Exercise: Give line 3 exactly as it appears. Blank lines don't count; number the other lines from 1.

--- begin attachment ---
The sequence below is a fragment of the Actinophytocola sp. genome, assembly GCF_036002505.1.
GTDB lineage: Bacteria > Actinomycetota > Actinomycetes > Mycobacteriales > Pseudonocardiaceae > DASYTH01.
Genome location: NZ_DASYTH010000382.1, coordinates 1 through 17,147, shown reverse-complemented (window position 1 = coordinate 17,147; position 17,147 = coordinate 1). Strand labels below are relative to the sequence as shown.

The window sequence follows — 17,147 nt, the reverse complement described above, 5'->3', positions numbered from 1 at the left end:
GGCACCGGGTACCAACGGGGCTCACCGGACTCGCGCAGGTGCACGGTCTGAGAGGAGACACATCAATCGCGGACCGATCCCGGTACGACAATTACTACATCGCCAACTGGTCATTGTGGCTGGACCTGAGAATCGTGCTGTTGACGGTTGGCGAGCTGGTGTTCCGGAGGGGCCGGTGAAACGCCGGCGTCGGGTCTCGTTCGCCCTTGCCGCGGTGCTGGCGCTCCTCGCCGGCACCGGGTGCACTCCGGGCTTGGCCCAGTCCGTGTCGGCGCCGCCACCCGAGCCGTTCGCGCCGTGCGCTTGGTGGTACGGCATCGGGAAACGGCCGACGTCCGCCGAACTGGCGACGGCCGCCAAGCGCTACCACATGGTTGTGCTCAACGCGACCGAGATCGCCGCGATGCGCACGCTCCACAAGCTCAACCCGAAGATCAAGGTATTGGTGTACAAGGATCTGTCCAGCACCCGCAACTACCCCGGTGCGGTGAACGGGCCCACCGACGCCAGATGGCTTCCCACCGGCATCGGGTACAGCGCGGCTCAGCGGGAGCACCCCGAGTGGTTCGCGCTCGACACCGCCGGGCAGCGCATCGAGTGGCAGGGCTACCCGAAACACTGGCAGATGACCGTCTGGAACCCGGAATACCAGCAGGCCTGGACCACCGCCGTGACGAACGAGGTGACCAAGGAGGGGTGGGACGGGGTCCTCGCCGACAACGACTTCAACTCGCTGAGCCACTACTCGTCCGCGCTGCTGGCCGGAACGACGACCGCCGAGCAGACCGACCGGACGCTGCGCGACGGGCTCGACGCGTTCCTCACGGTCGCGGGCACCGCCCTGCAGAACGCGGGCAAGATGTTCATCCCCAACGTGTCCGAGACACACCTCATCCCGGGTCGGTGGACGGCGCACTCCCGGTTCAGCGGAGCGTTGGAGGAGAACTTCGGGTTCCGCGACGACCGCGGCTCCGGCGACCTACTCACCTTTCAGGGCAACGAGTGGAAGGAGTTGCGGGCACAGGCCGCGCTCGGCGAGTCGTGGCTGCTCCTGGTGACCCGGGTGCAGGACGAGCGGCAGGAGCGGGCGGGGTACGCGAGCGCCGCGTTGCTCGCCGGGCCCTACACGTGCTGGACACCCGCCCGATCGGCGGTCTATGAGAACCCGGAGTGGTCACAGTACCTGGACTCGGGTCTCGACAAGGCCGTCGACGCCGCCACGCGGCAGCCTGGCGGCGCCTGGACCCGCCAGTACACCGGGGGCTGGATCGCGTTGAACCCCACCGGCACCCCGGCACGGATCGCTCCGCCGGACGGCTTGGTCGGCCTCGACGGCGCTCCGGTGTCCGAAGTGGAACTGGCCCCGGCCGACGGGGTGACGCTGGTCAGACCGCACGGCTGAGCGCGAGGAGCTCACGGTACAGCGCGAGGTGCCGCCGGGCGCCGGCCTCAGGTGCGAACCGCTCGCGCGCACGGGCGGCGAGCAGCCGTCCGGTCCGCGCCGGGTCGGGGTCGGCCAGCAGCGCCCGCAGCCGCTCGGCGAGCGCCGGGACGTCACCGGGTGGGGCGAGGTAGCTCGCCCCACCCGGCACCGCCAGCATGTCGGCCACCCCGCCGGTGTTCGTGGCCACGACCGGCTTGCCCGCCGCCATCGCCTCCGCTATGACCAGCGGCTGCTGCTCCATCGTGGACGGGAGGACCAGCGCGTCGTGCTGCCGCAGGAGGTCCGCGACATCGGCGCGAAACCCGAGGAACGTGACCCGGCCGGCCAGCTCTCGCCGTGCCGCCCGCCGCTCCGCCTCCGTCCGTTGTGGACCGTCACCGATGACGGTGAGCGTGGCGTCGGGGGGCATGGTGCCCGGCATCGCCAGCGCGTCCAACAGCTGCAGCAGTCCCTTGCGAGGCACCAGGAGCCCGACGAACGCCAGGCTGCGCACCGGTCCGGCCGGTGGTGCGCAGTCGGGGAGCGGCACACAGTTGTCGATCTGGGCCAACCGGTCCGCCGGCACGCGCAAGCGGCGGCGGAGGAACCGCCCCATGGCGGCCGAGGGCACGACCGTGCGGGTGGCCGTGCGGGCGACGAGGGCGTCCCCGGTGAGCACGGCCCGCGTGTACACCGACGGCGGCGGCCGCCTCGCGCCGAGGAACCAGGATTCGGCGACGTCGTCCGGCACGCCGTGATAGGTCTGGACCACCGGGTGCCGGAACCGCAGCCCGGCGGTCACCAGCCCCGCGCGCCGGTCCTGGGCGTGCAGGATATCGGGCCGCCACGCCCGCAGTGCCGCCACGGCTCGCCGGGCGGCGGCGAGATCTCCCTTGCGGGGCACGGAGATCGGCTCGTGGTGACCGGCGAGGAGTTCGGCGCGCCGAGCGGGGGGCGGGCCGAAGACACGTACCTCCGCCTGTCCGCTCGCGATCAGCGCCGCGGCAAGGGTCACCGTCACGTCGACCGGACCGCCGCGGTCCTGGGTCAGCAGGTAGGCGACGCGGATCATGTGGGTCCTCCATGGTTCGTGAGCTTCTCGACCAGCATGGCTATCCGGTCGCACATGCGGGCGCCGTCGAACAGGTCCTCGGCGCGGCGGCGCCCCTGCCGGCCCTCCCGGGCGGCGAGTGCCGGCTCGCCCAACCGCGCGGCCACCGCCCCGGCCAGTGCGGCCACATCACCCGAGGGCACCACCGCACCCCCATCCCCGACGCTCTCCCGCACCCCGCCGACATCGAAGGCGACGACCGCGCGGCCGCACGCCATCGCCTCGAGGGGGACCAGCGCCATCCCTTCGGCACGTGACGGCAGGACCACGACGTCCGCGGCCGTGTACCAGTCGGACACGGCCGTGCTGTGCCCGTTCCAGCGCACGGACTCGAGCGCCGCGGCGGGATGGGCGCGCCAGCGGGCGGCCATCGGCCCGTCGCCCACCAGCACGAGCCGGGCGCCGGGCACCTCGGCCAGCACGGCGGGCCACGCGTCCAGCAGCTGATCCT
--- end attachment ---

Genome location: NZ_DASYTH010000382.1, coordinates 1 through 17,147, shown reverse-complemented (window position 1 = coordinate 17,147; position 17,147 = coordinate 1). Strand labels below are relative to the sequence as shown.